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Scenes from The University of Rhode Island

Fine Arts Center Galleries, University of Rhode Island

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CLOSE ENCOUNTERS
Central European Video Art
(from the Czech and Slovak Republics, Poland and Hungary)

Main Gallery
January 24 - February 10, 2008

& Historic Kingston Train Station, Amtrak Waiting Room
January 16 – February 10

Guest-Curated by Viera Levitt

Public Closing Reception with Remarks by the Curator
Sunday, February 10th 2 – 4 pm

KINGSTON, RI—Beginning the new year in a renewed spirit of global inclusiveness, the Fine Arts Center Galleries present an exciting video art program dedicated to contemporary works created by prominent Central European artists, nearly all still resident in their native countries.

A portion of the exhibition also will be mounted in the Historic Kingston Train Station, Amtrak Waiting Room, beginning January 16. Partners for the complementary “town and gown” program are the Friends of the Kingston Station and Amtrak. Available at both sites, a Program Guide accompanies the exhibitions.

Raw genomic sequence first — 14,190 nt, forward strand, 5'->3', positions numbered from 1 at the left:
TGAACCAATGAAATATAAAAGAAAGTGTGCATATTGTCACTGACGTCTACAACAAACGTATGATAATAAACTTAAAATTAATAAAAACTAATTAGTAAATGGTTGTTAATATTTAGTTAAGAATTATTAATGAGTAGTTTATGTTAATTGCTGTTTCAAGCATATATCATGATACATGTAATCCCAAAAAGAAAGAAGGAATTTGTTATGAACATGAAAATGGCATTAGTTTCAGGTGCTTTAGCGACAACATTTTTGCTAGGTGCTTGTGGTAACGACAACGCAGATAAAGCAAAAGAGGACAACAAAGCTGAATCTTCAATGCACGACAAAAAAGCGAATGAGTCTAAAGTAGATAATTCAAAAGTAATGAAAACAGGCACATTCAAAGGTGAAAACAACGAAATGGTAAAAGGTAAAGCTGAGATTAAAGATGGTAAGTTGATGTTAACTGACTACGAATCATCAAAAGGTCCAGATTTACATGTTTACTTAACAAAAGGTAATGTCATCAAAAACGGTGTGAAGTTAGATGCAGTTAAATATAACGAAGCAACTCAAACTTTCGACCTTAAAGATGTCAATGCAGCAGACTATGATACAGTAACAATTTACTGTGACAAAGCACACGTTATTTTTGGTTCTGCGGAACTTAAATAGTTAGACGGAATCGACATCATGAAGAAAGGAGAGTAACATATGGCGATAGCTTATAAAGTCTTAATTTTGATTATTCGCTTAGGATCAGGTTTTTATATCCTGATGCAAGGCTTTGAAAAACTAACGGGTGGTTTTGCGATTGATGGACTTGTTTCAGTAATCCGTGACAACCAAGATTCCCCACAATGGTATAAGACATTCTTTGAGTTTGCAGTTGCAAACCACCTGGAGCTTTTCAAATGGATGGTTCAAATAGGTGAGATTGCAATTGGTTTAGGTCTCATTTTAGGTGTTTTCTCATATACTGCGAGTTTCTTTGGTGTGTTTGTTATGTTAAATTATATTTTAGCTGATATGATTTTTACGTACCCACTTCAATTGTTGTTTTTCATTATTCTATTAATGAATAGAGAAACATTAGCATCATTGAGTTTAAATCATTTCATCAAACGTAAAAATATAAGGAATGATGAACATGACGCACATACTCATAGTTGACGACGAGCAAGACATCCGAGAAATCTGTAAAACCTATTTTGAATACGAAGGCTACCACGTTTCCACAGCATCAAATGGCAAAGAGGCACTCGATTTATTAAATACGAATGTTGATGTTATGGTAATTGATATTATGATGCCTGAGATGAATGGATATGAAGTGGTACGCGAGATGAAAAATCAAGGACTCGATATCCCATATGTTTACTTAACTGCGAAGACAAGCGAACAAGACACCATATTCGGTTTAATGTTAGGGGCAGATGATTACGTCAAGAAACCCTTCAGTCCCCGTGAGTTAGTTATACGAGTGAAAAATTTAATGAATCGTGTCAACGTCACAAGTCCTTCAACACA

Complementing the video exhibition, the Corridor Gallery showcases staged photographs by a leading photographer from the Slovak Republic, Pavel Pecha.

The special exhibition is guest curated by Independent Curator Viera Levitt (formerly Jancekova). She is a native Slovakian who shifted her base to Rhode Island two years ago. From 1997-2005 Levitt was director/curator of the contemporary art showcase, Jan Koniarek Gallery, located in the historic town of Trnava. She was the youngest director ever in a public art museum in the Slovak Republic.

Levitt has curated or co-curated more than 30 exhibitions in Slovakia, the Czech Republic, Germany, Austria, Luxembourg and the USA. Levitt also has an art column in Slovak newspaper SME and serves on the editorial board of the art magazine, Dart. She is a member of IKT, the International Association of Contemporary Art Curators, and AICA, the International Association of Art Critics.

Main Gallery
At multiple monitor stations installed for this purpose, Main Gallery visitors will be able to view video-loops at their own pace. Guest-curator Viera Levitt did not choose popular and stereotypical post-communist images like blocks of flats or factory-polluted lands framed by grey and desolate landscapes. Instead, in this exhibition she emphasizes the region’s human stories of vulnerability and fragility that she believes we all share and will resonate deeply with an American public.

The 6 artists whose video art is featured are:
Pavlina Fichta Cierna (b. 1967, Slovakia)
Milena Dopitova (b. 1963, Czech Republic)
Pavel Mrkus (b. 1970, Czech Republic)
Hajnal Nemeth (b. 1972, Hungary, lives and works in Berlin)
Katerina Seda (b. 1977, Czech Republic)
Artur Zmijewski (b. 1966, Poland)